If you’ve been near technology in the past couple of years, you’ve probably most certainly heard of 4K. But what is 4K actually? And why’s it called that? 4K refers to one of two high definition resolutions: 3840 x 2160 pixels or 4096 x 2160 pixels. 4K is four times the pixel resolution, or twice the line resolution, of 1080p. The other high definition resolutions in use are 720p and 1080i. These are the resolutions most frequently used in larger screen televisions to create better-detailed pictures. Can you tell the difference? The increasing availability of 4K delivers consumers a greatly improved video display image for larger screen applications, and can greatly reduce the ability for viewers to see any visible pixel structure on the screen unless you place yourself extremely close. This means even smoother edges and depth. When combined with faster screen refresh rates, 4K has the potential to deliver almost as much depth as 3D- without the need for glasses. So, can you tell the difference? Yes.
1080p, also known as Full HD or FHD, is a very common display resolution of 1920 x 1080 pixels. Many of today’s TVs as well as PC monitors and laptops, come in a resolution of 1080. And for gaming, this is the lowest resolution considered acceptable. While gaming at higher resolutions of 1440p or 4K offer more realistic experiences, they both require a pretty powerful graphics card. So gaming at a resolution of 1080 is still very popular among today’s mainstream gamers.
4k vs 1080p
What’s the difference between 4k and 1080p? If a television is labeled as UHD or 4K, it means that it has a resolution of 3840 x 2160 or 4096 x 2160. Compared to the current 1080p technology, a 4K screen from Buydig.com has four times the number of pixels. To put it simply, TVs with more pixels per inch have better image quality. What makes 4K resolution significant is that with the use of ever larger TV screen sizes as well as video projectors, it provides much more detailed and less pixel visible images than 1080p. 1080p looks great up to about 65-inches, and can still look good in larger screen sizes, but 4K can deliver an even better-looking image as screen sizes continue to increase. From a distance, it’s virtually impossible for someone to tell the difference in quality between a 1080p and 4K screen. However, if you have a big enough screen, in a small enough room the difference between 4K and 1080p is immediately apparent. Even if you have a large room, if you sit close enough to the screen you can see the difference.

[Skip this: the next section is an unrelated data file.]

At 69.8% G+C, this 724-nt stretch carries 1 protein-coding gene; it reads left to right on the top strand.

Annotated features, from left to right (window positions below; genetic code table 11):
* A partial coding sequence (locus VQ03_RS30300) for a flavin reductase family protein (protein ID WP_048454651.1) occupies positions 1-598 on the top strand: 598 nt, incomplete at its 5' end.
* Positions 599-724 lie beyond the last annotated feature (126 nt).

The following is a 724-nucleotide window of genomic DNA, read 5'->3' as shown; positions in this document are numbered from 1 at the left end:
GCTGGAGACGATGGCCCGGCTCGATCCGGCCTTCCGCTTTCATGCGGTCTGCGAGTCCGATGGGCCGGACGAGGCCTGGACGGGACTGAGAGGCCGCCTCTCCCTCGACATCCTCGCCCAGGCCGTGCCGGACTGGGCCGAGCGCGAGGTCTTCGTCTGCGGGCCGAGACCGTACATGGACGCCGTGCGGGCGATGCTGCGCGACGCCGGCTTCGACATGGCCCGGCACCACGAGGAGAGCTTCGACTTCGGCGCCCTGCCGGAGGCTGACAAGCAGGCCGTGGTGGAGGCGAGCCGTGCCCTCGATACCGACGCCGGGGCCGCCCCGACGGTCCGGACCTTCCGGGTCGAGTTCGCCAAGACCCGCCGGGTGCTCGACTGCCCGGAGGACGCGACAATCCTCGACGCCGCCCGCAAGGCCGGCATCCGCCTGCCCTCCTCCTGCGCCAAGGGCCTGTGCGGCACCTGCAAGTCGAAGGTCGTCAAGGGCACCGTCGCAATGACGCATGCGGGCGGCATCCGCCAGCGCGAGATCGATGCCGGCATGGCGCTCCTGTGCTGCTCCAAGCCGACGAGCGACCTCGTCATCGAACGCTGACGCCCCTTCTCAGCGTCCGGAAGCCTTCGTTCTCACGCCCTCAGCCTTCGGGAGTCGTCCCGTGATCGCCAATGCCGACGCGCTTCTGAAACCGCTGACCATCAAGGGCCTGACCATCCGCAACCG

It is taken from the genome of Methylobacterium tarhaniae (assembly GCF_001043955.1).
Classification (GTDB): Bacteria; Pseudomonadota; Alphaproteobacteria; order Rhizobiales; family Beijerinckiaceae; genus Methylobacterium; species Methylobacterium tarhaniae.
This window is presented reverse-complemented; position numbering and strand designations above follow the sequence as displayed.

8k vs 4K
What lies beyond 4K? How about 8K? 8K displays offer four times as many pixels as 4K panels over the same amount of screen real estate. What this means is that 8K displays boast a far higher pixels-per-inch (PPI) count, resulting in pixels that are both smaller and much closer together and thus harder to individually discern. 8K is 16 times the resolution of 1080p. Look at a 4K television up close. Even with 8 million pixels on a display, you may start to notice a mesh-like “screen door effect” if your eye is positioned close enough to the screen. On 8K televisions, this effect is almost non-existent. You may also decide to make the leap into 8K Full UHD for the exceptional upscaling features offered like those found on the 82” Samsung Q800T QLED 8K UHD HDR Smart TV from Buydig.com.